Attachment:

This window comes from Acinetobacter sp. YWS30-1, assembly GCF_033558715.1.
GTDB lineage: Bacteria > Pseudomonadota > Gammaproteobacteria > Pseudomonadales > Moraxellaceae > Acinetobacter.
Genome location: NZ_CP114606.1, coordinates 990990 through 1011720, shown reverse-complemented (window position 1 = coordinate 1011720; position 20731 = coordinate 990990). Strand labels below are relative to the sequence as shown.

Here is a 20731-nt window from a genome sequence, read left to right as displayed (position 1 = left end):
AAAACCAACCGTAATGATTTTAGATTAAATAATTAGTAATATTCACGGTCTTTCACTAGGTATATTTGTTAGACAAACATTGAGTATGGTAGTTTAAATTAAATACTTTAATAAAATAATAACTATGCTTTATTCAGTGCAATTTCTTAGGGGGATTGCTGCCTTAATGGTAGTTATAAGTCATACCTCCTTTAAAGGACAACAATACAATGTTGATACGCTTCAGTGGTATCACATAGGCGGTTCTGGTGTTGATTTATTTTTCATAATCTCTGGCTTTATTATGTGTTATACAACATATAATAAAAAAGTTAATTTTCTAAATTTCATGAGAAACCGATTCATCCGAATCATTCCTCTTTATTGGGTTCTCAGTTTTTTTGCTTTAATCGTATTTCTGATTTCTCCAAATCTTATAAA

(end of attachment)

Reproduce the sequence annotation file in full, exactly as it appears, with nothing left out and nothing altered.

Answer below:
This window comes from Acinetobacter sp. YWS30-1, assembly GCF_033558715.1.
GTDB lineage: Bacteria > Pseudomonadota > Gammaproteobacteria > Pseudomonadales > Moraxellaceae > Acinetobacter.
Genome location: NZ_CP114606.1, coordinates 990990 through 1011720, shown reverse-complemented (window position 1 = coordinate 1011720; position 20731 = coordinate 990990). Strand labels below are relative to the sequence as shown.

Here is a 20731-nt window from a genome sequence, read left to right as displayed (position 1 = left end):
AAAACCAACCGTAATGATTTTAGATTAAATAATTAGTAATATTCACGGTCTTTCACTAGGTATATTTGTTAGACAAACATTGAGTATGGTAGTTTAAATTAAATACTTTAATAAAATAATAACTATGCTTTATTCAGTGCAATTTCTTAGGGGGATTGCTGCCTTAATGGTAGTTATAAGTCATACCTCCTTTAAAGGACAACAATACAATGTTGATACGCTTCAGTGGTATCACATAGGCGGTTCTGGTGTTGATTTATTTTTCATAATCTCTGGCTTTATTATGTGTTATACAACATATAATAAAAAAGTTAATTTTCTAAATTTCATGAGAAACCGATTCATCCGAATCATTCCTCTTTATTGGGTTCTCAGTTTTTTTGCTTTAATCGTATTTCTGATTTCTCCAAATCTTATAAA